A place of monasteries tucked into mountains, surreal art, and gorgeous beaches, Palamos is your gateway to the Costa Brava's scenic beauty and the cultural wonders of Catalonia. Inspect Palamos' rugged coastline, and you can almost see the Catalan flag's blood and gold colours reflected in the craggy red cliffs and golden sands. Soak in the unfiltered glory of Spain's Wild Coast, which is fringed with attractive beaches and rock-dappled outcrops plunging into the blue Mediterranean waves. Known for its rich meaty prawns, Palamos is a flavourful stop of culture, coastline, and historic charm. Just 20 miles inland from Palamos' tempting beaches, you'll find Girona's Medieval city looming. Four rivers converge here in this delightfully walkable city. Soak up the atmosphere of the cobbled old town, which is protected by historic ramparts. A steep ramp of 90 steps leads up to the Baroque facade of the Cathedral of Girona, which towers over the city and impresses with the world's widest Gothic nave - a full 22 metres across. Figueres is also close by, where you can enter the 'theatrical dream' conceived by the master of surrealist Salvador Dali. Born in Figueres, his hometown honours his memory and global influence at the irresistible Dali Theatre-Museum - a gloriously bizarre and immersive experience, and a fitting summation of his creative outlook. Opened in 1974, Dali himself had an input into the design of the giant egg topped building, having worked on its creation during the final decade of his life.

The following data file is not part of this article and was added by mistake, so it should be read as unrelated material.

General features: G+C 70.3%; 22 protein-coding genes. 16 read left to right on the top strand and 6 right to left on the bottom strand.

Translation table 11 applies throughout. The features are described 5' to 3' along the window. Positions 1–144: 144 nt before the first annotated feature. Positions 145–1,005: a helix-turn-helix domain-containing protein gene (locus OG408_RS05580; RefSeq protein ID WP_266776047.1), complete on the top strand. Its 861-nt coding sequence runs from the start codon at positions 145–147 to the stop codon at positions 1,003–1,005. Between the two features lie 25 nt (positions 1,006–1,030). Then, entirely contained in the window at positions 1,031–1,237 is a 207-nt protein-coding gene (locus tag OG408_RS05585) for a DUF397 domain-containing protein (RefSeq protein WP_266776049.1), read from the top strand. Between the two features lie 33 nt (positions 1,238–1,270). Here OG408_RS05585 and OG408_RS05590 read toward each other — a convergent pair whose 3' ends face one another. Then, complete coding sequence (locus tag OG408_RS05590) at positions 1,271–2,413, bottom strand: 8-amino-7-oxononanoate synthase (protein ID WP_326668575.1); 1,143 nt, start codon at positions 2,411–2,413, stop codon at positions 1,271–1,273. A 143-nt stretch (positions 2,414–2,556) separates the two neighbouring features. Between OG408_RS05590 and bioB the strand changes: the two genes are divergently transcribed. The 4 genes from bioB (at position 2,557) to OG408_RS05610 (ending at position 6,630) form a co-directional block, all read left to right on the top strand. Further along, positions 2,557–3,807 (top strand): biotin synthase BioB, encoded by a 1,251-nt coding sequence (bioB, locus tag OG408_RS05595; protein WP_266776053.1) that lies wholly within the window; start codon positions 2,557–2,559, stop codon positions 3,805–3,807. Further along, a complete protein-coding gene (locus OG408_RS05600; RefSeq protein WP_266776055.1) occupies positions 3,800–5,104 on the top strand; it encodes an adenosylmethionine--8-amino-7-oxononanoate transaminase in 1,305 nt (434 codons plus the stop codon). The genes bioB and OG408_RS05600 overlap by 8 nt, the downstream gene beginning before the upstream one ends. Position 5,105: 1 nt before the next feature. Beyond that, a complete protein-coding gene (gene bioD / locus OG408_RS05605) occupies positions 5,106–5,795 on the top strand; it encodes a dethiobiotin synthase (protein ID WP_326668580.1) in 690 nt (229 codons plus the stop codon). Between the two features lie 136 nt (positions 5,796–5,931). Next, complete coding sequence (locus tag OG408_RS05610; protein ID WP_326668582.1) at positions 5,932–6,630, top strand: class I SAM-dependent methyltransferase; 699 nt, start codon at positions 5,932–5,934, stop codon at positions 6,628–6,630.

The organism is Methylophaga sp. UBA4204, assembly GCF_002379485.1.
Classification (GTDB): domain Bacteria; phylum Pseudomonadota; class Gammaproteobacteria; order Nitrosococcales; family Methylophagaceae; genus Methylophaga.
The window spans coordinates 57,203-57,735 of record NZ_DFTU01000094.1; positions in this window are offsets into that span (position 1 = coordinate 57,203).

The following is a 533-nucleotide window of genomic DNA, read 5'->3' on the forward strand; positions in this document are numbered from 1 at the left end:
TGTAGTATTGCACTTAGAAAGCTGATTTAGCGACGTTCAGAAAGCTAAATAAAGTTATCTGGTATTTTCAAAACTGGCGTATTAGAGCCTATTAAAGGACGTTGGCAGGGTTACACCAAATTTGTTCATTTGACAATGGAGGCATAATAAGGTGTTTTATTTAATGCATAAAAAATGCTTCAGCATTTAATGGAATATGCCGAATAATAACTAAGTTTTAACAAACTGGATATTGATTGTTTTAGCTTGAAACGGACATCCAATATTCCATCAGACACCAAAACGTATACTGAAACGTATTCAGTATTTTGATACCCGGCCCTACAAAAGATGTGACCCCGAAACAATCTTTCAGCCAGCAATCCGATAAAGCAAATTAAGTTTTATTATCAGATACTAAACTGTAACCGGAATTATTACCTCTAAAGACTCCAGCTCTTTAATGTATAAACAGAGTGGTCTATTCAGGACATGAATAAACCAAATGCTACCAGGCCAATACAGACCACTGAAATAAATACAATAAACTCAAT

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Sunday, August 14 - MARSEILLE, FRANCE